Solar farms in space move one step closer

A breakthrough in power transmission is just the latest step towards readily available, continuous solar energy.

Solar power has one big problem: it's only available when the sun is shining. But what if it could be generated 24/7, whatever the weather?

That's the premise behind several projects, now starting to show real results, that involve building huge solar farms in space.

These initiatives are based on the same general principles. Rockets deliver components to an orbit 22,000 miles up, where they are assembled by robots which will also carry out servicing and maintenance. Once in operation, solar reflectors direct the sun's rays onto vast arrays of solar panels, which then convert them to high-frequency radio waves that can be beamed to a ground station on Earth.

Transmission breakthrough

The latest advance comes courtesy of Oxfordshire, UK-based Space Solar, which has now successfully demonstrated its Harrier wireless power transmission system. This allows the microwave energy beam to point in all directions, keeping the power supply stable and continuous, regardless of orientation.

The team reckons it should be possible to deliver its first commercial power within the next nine years, with gigawatt-scale power generation within twelve years.

"Space-based solar power offers a compelling solution to our energy needs while mitigating the environmental impacts of traditional energy sources," says Mini Rai, professor of space robotics at the University of Lincoln and a member of Space Solar's advisory board.

In the US, the Air Force Research Laboratory (AFRL) is working on a similar project, the Space Solar Power Incremental Demonstrations and Research Project (SSPIDR). Last spring, the team successfully transmitted power in space and beamed detectable power to Earth for the first time.

Meanwhile, the European Space Agency is in the early stages of an initiative called Solaris, exploring the technical feasibility, benefits, implementation options, commercial opportunities, and risks of space-based solar power.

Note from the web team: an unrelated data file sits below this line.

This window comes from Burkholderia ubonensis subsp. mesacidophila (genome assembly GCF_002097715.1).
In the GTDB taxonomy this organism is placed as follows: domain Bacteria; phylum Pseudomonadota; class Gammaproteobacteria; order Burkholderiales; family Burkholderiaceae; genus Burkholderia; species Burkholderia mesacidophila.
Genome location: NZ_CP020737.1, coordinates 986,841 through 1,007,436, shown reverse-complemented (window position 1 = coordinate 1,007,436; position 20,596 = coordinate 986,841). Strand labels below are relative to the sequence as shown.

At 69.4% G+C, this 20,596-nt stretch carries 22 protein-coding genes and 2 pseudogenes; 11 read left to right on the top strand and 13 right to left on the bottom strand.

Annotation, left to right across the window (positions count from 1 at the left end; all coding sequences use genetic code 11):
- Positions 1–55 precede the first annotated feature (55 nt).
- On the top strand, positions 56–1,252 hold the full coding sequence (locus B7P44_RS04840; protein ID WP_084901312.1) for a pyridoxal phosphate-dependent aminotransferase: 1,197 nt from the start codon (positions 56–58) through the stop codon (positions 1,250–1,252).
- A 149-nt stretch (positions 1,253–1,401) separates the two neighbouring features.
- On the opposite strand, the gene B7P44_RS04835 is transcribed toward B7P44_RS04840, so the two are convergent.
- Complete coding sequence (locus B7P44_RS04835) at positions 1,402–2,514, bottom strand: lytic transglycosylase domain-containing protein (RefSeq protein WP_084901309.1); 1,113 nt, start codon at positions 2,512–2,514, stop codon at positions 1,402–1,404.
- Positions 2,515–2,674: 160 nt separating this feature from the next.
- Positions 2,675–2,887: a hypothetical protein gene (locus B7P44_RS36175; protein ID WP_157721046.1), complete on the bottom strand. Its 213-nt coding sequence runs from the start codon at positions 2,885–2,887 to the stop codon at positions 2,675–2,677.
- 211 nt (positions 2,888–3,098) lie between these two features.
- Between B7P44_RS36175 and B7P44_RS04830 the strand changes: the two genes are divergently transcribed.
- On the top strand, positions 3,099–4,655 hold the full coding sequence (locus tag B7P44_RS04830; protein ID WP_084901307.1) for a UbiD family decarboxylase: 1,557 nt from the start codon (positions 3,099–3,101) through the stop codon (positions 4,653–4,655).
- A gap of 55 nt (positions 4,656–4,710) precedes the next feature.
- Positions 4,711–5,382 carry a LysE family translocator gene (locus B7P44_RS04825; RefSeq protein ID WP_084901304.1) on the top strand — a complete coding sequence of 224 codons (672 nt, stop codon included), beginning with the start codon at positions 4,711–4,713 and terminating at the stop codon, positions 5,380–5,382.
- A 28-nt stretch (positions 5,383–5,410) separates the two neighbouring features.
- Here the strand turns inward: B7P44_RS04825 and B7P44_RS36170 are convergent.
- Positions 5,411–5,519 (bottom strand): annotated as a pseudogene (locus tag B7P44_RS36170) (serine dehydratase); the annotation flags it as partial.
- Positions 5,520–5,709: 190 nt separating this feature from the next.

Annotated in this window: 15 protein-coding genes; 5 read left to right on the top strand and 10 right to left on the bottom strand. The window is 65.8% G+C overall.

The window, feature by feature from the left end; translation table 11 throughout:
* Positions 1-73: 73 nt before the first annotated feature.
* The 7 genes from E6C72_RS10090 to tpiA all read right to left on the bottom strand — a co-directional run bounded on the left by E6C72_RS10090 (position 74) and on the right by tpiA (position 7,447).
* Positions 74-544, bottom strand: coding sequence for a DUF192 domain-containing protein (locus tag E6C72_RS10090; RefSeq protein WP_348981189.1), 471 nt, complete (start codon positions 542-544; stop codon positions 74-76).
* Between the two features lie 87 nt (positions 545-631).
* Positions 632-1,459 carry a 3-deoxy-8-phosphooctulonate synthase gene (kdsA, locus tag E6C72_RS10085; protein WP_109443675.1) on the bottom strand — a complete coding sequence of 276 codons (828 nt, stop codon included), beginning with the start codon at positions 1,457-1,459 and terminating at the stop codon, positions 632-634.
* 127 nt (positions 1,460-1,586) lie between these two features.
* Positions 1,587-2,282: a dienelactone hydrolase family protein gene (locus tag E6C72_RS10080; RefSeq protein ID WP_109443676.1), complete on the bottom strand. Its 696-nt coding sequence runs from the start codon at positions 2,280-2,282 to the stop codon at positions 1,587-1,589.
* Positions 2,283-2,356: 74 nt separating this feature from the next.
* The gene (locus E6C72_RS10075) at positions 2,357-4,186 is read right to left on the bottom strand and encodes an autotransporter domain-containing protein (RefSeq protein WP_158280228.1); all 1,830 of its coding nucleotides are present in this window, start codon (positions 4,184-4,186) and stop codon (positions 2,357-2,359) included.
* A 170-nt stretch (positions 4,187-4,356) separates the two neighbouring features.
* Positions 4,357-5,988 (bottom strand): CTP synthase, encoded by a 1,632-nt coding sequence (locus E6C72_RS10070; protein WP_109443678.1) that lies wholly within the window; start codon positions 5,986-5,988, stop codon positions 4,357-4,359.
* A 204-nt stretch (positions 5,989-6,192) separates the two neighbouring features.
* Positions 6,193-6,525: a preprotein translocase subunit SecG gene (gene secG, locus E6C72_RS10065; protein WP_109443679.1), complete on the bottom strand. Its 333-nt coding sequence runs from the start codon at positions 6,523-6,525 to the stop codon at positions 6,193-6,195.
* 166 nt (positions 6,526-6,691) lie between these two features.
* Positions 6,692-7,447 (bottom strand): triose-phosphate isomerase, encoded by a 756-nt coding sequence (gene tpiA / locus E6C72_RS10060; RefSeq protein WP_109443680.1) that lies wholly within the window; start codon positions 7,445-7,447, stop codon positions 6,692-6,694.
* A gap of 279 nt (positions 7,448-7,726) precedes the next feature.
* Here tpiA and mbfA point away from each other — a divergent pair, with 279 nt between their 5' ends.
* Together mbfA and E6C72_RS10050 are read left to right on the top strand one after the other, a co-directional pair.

"We are really starting from a blank sheet of paper to get an up-to-date design for what working solar power satellites could look like, sourcing promising ideas from everywhere we can, and leveraging the latest advancements in space and terrestrial technologies," says Sanjay Vijendran, ESA’s lead for the project.

"The studies will look at as wide a range of options as possible, including investigating all the different ways to move the energy, safely and efficiently, down to Earth: radio frequency transmission, lasers, and simply reflecting sunlight down to solar farms on the ground."

Such developments would require enormous numbers of expensive rocket launches. However, the cost is falling, partly thanks to the advent of reusable commercial heavy-lift launch vehicles from SpaceX. Overall, says Space Solar, this means that the cost of a launch has fallen by 90%.

A report from engineering consultancy Frazer Nash and London Economics found in 2022 that a space-based solar power station could be built for around £21 billion and could generate 800 TWh a year – much the same cost-efficiency as a nuclear power plant.

Some hurdles remain

There are, though, other problems. Rocket launches aren't exactly good for the environment, and such projects would also create a huge amount of debris at the end of their lives.

However, an environmental analysis of the Cassiopeia project by the University of Strathclyde has found that overall, including launch, the carbon footprint of a space solar plant could be as little as half that of terrestrial solar, at about 24g of CO2 per kilowatt-hour.

There would be major maintenance issues, as solar panels would degrade much faster in space than on Earth – as much as eight times faster – thanks to strikes from micrometeorites and other harsh conditions such as the high levels of radiation. As a result, the efficiency of panels could degrade by as much as 10% per year.

And current robotics may not be good enough for the initial assembly of the solar plant nor for the regular maintenance required.

Perhaps one of the biggest hurdles, though, may be gaining public acceptance. As we've seen, plans depend on beaming microwaves down to specialized base stations on Earth.

The maximum power density at the center of the Space Solar beam is 230W/m2 – less than a quarter of the intensity of the sun at noon – and has been shown to represent no danger to humans, wildlife, or aircraft. However, in a world where conspiracy theorists are convinced that 5G represents a risk to human health, the idea of microwaves from space is unlikely to go unchallenged.

There seems no doubt, though, that solar power generation in space is going to happen. Governments are throwing their weight behind the concept, with the UK government last year pledging £4.3 million in funding for the sector through its Space Energy Initiative. Japan and the US, too, have said they are committed to the development of space-based solar power. Technology and economics are now at the point where it's now just a matter of time.

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